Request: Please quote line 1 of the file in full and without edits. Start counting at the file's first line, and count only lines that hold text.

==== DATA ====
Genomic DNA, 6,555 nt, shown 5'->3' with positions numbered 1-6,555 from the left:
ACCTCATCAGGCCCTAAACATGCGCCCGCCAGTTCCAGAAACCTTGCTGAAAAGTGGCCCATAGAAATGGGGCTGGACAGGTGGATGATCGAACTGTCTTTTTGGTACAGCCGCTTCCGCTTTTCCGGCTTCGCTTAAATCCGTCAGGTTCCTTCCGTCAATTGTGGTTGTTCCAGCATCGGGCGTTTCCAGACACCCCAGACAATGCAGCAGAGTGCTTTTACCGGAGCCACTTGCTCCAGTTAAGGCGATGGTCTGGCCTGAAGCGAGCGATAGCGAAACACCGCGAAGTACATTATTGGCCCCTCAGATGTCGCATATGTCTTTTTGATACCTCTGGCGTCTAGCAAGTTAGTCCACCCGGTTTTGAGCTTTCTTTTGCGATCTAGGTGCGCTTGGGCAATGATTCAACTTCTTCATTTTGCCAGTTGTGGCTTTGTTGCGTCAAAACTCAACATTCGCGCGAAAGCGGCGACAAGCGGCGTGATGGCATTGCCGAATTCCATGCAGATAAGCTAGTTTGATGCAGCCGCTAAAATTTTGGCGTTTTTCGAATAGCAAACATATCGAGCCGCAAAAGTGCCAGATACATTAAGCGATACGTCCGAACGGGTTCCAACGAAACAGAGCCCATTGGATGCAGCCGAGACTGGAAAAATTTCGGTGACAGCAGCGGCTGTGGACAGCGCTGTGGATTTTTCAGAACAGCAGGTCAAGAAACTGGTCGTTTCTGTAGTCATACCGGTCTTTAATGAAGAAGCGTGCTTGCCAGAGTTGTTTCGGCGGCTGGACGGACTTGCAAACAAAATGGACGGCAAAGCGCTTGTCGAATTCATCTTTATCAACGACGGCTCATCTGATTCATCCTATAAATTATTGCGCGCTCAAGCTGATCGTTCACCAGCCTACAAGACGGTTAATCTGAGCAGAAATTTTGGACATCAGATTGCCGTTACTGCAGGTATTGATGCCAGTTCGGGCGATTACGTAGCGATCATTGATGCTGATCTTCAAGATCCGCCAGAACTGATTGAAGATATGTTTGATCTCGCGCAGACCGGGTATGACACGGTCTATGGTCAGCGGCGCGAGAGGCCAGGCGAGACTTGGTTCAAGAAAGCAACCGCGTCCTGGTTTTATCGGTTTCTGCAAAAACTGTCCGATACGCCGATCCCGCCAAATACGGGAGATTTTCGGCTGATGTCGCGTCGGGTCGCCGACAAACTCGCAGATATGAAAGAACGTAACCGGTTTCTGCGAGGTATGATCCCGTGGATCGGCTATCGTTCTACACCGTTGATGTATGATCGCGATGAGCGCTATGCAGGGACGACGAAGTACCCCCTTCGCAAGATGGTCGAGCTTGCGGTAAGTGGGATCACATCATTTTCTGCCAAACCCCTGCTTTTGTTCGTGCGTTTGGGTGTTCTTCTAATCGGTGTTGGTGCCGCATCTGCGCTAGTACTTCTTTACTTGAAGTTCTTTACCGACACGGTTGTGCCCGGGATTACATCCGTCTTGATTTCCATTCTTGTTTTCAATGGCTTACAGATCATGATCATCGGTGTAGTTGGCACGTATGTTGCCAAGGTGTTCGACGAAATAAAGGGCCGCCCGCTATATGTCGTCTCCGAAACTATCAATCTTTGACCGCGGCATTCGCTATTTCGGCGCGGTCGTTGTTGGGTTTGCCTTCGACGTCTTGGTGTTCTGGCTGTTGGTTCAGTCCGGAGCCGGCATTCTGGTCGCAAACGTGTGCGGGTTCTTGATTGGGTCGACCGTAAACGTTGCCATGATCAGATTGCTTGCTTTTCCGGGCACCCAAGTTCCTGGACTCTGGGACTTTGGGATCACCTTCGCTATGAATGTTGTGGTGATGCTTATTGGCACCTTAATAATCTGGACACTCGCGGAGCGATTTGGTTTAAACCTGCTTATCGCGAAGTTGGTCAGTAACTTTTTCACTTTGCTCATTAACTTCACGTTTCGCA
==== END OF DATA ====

Genomic DNA, 6,555 nt, shown 5'->3' with positions numbered 1-6,555 from the left: